Decreased Platelets (Thrombocytopenia)
Decreased levels of platelets during cancer treatment may cause bleeding. An abnormal platelet count is 30 or below. Platelets control bleeding and promote clotting. Platelet levels usually return to normal following the completion of chemotherapy. If bleeding occurs during a hospital stay, the cancer patient and/or family member should immediately contact the nurse. If uncontrolled bleeding occurs at home, please call the healthcare provider.
Decreasing the Possibilities of Bleeding
To decrease the possibilities of bleeding, cancer patients should:
- Protect skin from irritation and cuts. Use an electric razor when shaving. Use an emery board rather than a nail file. Wear loose fitting clothing.
- Protect mouth and gums from irritation and cuts. Eat soft, bland foods and use a soft toothbrush.
- Prevent dry, chapped lips by using cocoa butter or petroleum jelly (Vaseline) on the lips.
- Prevent nosebleeds by gently blowing the nose. Use a room humidifier to increase moisture in the air. Apply Vaseline to the inner nostrils to keep them moist if needed. If a nosebleed occurs, apply ice to the bridge of the nose and/or back of the neck.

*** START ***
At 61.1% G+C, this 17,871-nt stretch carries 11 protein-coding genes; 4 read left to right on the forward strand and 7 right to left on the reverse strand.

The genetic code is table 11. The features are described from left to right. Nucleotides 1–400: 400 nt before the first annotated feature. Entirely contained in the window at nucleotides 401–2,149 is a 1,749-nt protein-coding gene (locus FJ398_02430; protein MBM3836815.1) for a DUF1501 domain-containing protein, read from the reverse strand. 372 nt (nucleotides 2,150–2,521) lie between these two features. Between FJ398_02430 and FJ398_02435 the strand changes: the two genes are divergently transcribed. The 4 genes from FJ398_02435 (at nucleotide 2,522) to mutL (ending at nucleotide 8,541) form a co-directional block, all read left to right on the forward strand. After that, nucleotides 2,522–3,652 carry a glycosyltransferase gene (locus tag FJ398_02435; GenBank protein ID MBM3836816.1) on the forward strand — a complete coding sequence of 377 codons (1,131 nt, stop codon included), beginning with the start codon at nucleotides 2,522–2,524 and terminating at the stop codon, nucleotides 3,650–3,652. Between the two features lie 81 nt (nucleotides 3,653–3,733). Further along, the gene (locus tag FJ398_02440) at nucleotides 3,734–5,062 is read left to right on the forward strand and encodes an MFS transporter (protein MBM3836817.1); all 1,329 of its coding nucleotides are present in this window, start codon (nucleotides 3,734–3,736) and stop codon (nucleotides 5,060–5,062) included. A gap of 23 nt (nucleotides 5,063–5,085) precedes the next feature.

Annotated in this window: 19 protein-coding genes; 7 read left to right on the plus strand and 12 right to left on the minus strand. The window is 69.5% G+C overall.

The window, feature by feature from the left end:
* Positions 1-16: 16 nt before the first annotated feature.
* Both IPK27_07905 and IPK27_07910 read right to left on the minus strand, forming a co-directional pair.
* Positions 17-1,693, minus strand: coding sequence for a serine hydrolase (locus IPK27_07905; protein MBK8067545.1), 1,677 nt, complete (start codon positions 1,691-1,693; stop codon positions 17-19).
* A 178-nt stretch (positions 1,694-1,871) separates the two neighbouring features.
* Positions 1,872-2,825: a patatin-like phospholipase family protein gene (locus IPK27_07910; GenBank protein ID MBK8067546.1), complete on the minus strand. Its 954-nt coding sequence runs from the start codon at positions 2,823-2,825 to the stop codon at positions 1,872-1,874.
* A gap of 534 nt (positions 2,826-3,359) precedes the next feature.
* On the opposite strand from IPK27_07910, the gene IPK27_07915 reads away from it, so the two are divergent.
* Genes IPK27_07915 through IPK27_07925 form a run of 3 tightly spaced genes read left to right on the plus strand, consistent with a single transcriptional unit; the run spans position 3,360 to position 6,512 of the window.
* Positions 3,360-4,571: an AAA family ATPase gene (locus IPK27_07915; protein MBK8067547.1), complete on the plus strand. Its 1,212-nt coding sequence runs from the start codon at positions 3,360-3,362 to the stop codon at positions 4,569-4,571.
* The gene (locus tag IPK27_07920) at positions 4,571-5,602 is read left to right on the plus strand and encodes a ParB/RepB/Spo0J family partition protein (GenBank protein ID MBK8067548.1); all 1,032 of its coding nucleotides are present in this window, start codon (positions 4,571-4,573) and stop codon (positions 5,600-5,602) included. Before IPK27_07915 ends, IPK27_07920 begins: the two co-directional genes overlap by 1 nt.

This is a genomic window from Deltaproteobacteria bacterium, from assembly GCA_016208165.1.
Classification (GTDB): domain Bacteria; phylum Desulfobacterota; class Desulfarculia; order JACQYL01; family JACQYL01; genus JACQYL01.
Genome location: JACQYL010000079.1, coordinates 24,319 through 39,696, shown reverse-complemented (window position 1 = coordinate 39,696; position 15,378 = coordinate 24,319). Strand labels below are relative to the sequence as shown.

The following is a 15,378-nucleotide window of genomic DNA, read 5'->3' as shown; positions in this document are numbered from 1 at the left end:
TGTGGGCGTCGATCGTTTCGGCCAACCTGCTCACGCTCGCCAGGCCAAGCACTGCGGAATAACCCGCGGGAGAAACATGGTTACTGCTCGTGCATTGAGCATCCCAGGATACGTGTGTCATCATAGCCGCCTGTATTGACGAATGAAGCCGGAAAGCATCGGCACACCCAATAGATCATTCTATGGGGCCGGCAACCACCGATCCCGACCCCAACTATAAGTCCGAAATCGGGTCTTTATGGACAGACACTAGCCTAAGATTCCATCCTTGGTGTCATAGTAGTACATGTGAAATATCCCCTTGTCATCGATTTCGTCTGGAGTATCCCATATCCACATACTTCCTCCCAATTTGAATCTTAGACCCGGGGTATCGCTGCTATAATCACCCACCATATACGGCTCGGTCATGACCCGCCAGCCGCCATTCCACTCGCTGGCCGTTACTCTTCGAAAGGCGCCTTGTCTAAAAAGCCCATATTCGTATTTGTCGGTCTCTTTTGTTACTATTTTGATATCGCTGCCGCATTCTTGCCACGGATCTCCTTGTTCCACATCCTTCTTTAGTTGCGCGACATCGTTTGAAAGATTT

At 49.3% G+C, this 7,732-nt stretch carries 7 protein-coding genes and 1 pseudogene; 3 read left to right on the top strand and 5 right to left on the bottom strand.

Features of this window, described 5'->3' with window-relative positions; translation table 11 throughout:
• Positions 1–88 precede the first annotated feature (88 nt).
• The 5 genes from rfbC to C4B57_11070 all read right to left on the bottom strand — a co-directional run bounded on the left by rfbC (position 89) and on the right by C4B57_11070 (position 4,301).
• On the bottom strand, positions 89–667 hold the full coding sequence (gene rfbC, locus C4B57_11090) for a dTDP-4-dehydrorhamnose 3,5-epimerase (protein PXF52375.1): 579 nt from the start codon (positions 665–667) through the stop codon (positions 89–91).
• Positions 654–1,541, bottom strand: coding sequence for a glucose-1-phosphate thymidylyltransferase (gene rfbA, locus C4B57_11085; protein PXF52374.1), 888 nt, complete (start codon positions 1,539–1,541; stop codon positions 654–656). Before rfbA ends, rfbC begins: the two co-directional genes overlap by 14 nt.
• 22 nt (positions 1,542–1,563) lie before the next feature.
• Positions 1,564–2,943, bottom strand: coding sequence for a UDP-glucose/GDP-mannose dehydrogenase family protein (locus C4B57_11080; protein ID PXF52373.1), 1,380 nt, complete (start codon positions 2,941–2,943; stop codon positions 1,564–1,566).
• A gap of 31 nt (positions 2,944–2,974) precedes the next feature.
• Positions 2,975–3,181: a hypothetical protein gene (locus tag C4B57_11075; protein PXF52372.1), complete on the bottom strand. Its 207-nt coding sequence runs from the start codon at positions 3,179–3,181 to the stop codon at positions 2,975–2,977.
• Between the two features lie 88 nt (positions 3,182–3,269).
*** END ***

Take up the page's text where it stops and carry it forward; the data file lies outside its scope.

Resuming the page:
- Prevent constipation by drinking eight glasses of liquids each day. Increase the amount of fiber, fruits and vegetables in the diet. Use bulk laxatives or stool softeners when ordered by the physician.
- Rest when tired.
- Avoiding contact sports or other activities that result in injury. Wear a helmet when appropriate to avoid head injuries. Be careful getting in or out of cars, bathtubs or showers. Do not rush up and down stairs. Be careful when using sharp instruments or tools.
- Prevent rectal irritation by avoiding the use of enemas, suppositories, harsh laxatives or thermometers.
- Do not lift or carry heavy objects.
- Limit the use of alcohol or aspirin unless prescribed by the physician.
This information is not intended nor implied to be a substitute for professional medical advice. A cancer patient should always seek the advice of his or her physician or other qualified health provider prior to starting any new treatment.